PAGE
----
In recent years, many studies have attempted to determine and understand the anticancer potential of CGs. Advances in treatment strategies, including combination with chemotherapy or immunotherapy, may improve the observed anticancer effects and consequently the average survival of cancer patients. Therefore, further investigation will allow the positioning of CGs as multimodal drug candidates. Moreover, combination treatment strategies and targeted delivery of CGs may further improve outcomes.
A promising translational research area is the development of combination strategies that use CGs together with chemotherapeutic agents. This approach may involve the administration of low subtoxic doses of CGs to prevent cardiotoxicity combined with selected broad or targeted anticancer agents. Moreover, this approach could lead to the stratification of specific subgroups of patients shown to benefit from such combinations. Recently, a synergistic effect was observed after combining the Mcl-1-targeting the cardenolide UNBS1450, with the BH3-mimetic agent, ABT-199, in Mcl-1-overexpressing forms of AML. This combination treatment was safe for the platelet, lymphocyte, and healthy CD34+ stem cells. This study, involving 23 patient samples, allowed the authors to identify subgroups of patients who were unresponsive to ABT-199 treatment alone, but responded well to a combination of both compounds [88].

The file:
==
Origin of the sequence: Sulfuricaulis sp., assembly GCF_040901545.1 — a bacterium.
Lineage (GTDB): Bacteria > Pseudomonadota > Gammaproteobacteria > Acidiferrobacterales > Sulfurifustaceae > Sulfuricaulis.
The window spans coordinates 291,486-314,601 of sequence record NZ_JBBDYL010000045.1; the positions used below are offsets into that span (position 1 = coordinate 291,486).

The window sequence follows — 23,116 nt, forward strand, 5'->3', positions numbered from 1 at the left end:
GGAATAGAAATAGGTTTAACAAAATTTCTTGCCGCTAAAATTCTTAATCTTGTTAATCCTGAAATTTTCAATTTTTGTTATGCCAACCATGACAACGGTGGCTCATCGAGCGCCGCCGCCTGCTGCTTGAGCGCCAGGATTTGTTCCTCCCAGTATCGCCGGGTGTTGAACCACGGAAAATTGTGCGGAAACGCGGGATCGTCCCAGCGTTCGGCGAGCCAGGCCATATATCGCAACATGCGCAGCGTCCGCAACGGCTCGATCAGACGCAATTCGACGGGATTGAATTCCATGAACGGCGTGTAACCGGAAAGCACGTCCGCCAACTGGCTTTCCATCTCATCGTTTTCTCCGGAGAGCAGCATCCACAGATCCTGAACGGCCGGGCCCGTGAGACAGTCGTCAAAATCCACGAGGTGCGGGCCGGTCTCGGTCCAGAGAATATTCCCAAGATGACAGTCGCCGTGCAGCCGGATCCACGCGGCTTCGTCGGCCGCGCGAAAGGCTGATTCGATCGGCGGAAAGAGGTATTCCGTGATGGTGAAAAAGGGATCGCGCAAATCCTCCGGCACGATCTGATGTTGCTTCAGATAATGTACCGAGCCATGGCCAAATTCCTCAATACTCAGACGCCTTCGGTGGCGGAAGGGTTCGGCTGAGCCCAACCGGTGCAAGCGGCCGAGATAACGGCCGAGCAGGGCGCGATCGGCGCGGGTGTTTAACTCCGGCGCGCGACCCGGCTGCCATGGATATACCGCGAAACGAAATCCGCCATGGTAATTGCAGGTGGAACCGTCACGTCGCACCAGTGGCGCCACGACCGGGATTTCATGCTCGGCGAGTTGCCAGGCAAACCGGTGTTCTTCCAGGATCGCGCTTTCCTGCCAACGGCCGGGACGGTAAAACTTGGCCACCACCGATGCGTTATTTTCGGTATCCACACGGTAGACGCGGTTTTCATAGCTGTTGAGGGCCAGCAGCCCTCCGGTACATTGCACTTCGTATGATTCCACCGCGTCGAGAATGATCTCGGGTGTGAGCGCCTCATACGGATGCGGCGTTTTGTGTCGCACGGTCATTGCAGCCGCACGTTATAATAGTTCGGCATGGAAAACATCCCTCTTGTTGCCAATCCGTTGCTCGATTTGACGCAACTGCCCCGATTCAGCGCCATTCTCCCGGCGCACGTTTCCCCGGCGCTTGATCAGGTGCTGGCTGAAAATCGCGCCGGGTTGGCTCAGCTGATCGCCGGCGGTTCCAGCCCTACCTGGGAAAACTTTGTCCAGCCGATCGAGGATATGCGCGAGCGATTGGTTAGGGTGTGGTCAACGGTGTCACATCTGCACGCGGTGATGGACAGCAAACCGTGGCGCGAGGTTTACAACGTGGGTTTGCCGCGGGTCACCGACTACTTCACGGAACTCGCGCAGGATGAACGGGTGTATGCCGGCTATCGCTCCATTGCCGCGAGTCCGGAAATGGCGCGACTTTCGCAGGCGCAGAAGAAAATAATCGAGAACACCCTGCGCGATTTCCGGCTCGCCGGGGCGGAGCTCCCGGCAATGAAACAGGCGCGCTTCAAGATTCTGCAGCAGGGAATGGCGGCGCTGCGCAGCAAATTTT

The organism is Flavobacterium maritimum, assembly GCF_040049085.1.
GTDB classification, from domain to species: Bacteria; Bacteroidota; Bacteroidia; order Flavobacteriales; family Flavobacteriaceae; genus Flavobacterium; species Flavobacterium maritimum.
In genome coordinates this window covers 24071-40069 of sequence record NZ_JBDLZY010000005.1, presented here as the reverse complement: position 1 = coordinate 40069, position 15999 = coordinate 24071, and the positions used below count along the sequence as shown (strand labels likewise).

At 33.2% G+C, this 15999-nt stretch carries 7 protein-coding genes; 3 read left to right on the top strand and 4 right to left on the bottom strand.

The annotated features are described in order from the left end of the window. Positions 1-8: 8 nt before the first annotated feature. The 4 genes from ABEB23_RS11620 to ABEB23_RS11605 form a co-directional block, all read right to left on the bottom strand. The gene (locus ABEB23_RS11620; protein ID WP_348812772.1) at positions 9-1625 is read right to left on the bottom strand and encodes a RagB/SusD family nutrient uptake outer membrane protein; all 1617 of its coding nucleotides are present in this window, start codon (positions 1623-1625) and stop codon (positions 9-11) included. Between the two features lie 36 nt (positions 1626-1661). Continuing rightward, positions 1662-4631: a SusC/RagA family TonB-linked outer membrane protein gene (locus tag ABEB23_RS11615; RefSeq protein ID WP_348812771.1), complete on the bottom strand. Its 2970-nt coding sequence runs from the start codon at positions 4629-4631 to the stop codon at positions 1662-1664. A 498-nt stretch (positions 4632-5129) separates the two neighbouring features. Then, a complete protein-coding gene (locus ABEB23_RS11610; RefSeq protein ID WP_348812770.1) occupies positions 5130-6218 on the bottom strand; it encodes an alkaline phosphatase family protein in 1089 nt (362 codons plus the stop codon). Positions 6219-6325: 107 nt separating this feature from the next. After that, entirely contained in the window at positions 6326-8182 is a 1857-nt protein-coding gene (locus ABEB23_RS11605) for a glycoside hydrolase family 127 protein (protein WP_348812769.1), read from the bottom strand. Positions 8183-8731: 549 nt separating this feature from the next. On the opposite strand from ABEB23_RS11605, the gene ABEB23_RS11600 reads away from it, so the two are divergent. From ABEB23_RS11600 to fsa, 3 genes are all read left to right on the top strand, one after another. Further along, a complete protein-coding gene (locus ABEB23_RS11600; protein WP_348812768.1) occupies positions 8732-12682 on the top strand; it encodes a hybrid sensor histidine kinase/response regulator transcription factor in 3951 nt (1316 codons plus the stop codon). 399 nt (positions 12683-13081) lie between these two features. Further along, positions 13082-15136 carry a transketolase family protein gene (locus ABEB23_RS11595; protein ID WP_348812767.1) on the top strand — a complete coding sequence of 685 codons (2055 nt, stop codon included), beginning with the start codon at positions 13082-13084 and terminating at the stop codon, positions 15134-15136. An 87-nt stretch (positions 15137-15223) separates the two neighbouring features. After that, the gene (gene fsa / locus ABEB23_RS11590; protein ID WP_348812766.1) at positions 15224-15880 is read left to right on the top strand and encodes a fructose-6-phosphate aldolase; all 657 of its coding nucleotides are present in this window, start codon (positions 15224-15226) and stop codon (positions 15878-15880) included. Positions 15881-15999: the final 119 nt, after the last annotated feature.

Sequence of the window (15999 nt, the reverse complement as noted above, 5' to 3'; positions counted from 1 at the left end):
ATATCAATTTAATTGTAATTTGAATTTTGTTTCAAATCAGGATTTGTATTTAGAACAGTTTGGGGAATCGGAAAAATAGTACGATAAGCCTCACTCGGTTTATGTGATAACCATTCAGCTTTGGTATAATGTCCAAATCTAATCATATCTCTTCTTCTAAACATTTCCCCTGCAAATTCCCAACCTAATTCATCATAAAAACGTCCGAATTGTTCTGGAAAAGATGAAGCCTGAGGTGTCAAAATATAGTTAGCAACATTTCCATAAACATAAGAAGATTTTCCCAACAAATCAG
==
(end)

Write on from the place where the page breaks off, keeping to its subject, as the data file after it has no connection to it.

In addition to the new mechanisms, the delivery method of CGs may be an important issue to explore. Novel theranostic approaches could allow the use of CGs in cancer treatment by improving efficacy and reducing toxicity, mainly for CGs that present a narrow therapeutic index. As an example, an octreotide–periplocymarin (15) conjugate prodrug was described to deliver this cardenolide to the tumor cells via somatostatin receptor subtypes. In radiation oncology, this conjugate was more cytotoxic to MCF-7 and HepG2 tumor cells, but less cytotoxic to L-02 non-tumor cells. Tissue distribution of the conjugate using the H22 tumor model in mice resulted in a greater accumulation in tumors and a lower distribution in heart and liver compared to periplocymarin (15) alone [89]. Another study that sought to improve the delivery of CGs to reduce cardiotoxicity was performed with acetylthevetin B (16), isolated from the seeds of Thevetia peruviana (Pers), which showed potent in vitro cytotoxic activity. To improve its action, acetylthevetin B was encapsulated in chitosan-pluronic P123 and was more cytotoxic to A549 lung cancer cells than the cardenolide alone. The accumulation of acetylthevetin B-loaded micelles in vivo, in the tumor and in lungs from mice was higher than that of free acetylthevetin B. There were no pathological changes to other tissues [90]. These delivery strategies exhibited tumor selectivity and may be a future targeting approach used to improve the safety profile of CGs for cancer therapy.